AI Learns a New Trick: Measuring Brain Cells

In 2007, I spent the summer before my junior year of college removing little bits of brain from rats, growing them in tiny plastic dishes, and poring over the neurons in each one. For three months, I spent three or four hours a day, five or six days a week, in a small room, peering through a microscope and snapping photos of the brain cells. The room was pitch black, save for the green light emitted by the neurons.

I was looking to see whether a certain growth factor could protect the neurons from degenerating the route they do in patients with “Parkinsons disease”. This various kinds of work, which is common in neuroscience research, necessitates day and a borderline pathological attention to detail. Which is precisely why my Pu developed me, a lowly undergrad, to do it–just as, decades earlier, someone had developed him.

Now, researchers think they can train machines to do that grunt work.

In a study described in the latest issue of the publication Cell, scientists led by Gladstone Institute and UC San Francisco neuroscientist Steven Finkbeiner collaborated with researchers at Google to train a machine learning algorithm to analyze neuronal cells in culture.

The researchers use a method called deep learning, the machine learning technique driving advancements not just at Google, but Amazon, Facebook, Microsoft. You know, the usual suspects. It relies on pattern recognition: Feed the organizations of the system enough educate data–whether it’s pictures of animals, moves from expert players of the board game Go, or photographs of cultured brain cells–and it can learn to identify cats, trounce the world’s best board-game players, or suss out the morphological features of neurons.

Two of the most difficult things about developing an AI in this fashion are generating a sufficiently large dataset and getting people to annotate that dataset. Fortunately, most neuroscience labs have an abundance of cell cultures to convert into educate data( Finkbeiner’s lab, which has automated various other parts of the microscopy process, already creates more images than it was able analyze ), and plenty of lab hands to label that data for training purposes.

“Basically it came down to having a lot of summertime students, graduate student, and postdocs do manual annotation, to feed into the computer, ” says molecular neuroscientist Margaret Sutherland, program director at the National Institute of Neurological Disorders and Stroke, which helped fund the study.( Even with AI in the picture, students and postdocs always seem to draw the short straw .)

Finkbeiner’s team developed a deep neural network and developed it on images of cells with and without fluorescent tags. These glowing probes are helpful for distinguishes between cell forms, and can make it easier to tell where the body of a neuron ends and where its axons and dendrites–the projections that carry electrochemical impulses to and from other neurons–begin. But many labeling techniques can also injury the very cells you’re trying to observe. With train however, the researchers’ algorithm was able to identify specific types of brain cells in images it had never seen before. It could also distinguish dead cells from live ones, situate a cell’s nucleus, and differentiate between axons and dendrites–all without the aid of fluorescent labels. Finkbeiner and his team call their machine-learning approach in silico labeling, or ISL for short.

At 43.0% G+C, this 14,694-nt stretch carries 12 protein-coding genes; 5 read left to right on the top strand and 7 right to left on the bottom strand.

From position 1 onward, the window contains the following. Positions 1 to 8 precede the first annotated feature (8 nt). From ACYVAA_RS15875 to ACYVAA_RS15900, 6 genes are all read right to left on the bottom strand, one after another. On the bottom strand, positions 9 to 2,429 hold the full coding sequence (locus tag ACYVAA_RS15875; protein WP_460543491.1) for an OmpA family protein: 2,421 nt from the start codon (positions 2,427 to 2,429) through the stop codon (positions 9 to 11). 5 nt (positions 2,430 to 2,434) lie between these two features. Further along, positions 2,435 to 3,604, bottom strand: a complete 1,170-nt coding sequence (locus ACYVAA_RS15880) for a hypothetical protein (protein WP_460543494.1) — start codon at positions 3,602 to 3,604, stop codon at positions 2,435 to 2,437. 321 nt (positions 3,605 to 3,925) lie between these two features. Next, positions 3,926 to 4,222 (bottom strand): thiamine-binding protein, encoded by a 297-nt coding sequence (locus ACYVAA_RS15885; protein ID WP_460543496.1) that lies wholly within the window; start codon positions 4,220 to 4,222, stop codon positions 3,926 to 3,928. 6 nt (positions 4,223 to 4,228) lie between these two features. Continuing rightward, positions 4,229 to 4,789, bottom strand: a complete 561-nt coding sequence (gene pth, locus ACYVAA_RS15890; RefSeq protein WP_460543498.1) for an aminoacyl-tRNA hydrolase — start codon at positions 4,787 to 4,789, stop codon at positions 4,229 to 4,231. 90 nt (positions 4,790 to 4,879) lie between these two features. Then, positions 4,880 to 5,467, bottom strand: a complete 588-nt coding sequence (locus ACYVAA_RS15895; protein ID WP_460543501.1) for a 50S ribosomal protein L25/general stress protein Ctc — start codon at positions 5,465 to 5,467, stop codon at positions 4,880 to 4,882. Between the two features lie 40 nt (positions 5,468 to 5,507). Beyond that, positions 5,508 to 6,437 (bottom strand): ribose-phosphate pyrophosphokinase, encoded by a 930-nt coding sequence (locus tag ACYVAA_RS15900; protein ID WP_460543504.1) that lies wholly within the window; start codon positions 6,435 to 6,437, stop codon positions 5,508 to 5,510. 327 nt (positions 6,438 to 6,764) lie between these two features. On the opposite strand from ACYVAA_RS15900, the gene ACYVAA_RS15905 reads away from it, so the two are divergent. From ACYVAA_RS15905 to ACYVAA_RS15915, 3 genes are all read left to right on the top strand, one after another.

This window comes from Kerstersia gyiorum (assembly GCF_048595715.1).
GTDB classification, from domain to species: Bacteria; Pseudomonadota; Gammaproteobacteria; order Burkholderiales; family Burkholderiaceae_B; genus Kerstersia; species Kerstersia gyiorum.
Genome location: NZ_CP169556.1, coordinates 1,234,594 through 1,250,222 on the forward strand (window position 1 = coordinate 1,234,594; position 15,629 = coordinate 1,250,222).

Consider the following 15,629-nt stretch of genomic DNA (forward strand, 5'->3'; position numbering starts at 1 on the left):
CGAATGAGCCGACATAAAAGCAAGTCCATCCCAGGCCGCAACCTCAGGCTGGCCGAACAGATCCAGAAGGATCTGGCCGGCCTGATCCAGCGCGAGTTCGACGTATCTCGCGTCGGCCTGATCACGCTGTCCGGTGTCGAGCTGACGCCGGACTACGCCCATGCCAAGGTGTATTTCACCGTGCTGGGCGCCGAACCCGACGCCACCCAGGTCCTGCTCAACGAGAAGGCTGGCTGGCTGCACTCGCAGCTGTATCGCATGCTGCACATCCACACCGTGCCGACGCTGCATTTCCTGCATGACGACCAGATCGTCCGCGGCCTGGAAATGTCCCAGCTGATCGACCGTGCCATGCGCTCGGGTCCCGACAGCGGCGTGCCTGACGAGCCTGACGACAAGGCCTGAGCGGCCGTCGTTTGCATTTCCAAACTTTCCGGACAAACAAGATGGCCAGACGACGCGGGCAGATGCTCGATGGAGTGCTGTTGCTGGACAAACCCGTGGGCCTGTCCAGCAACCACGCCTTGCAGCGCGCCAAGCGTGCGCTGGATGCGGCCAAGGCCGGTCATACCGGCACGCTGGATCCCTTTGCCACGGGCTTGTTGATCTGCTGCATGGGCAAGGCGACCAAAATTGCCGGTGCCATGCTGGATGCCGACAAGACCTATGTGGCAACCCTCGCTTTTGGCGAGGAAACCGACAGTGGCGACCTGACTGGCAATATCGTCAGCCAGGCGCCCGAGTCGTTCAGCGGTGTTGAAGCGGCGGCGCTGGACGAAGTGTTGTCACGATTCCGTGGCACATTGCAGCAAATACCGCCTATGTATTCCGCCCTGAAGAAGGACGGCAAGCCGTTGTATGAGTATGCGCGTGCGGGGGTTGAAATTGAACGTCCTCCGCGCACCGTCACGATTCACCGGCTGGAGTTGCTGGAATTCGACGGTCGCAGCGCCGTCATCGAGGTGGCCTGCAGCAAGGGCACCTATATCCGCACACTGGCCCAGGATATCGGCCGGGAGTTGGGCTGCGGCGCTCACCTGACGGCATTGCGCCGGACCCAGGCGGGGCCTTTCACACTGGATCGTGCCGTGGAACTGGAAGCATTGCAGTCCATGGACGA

Because analyzing the cells doesn’t necessitate the addition of fixatives or fluorescent dyes, ISL could be more consistent, less detrimental to cultures, and enable longer-term monitoring of cellular health than traditional methods. And since humen are merely required to develop the algorithm, the approach could offer researchers a style to analyze hordes of data without conscripting an army of laboratory technicians to toil away at microscopes in the dark.

That could be great news for biomedical researchers, whether they work in a well-funded lab at a major research university or a tiny startup. “Techniques like this tend to have a democratizing impact, ” says computational biologist Molly Maleckar, director of mathematical simulate at the Allen Institute for Cell Science. Together with her colleagues, Maleckar, who was unaffiliated with Finkbeiner’s study, have explored similar label-free machine learning techniques for identifying subcellular structures. By blending machine learning approaches, she says, smaller biomedical research outfits could accelerate every step of the narcotic discovery process. “If you understand the limitations of your algorithm and make a clear phase of understanding how you can interpret and improve its performance, you don’t need so many humans collecting and analyzing large amounts of data.”

Of course, you’ll still need humans to train the algorithm. For that, there will always be summer interns.

How AI Could Revolutionize Research

This massive 3-D cell library is teaching computers how to discovery mitochondria. Meanwhile, Google is giving away AI that can build your genome sequence. Oh, and it’s also reading retinas to anticipate blindness in people with diabetes.

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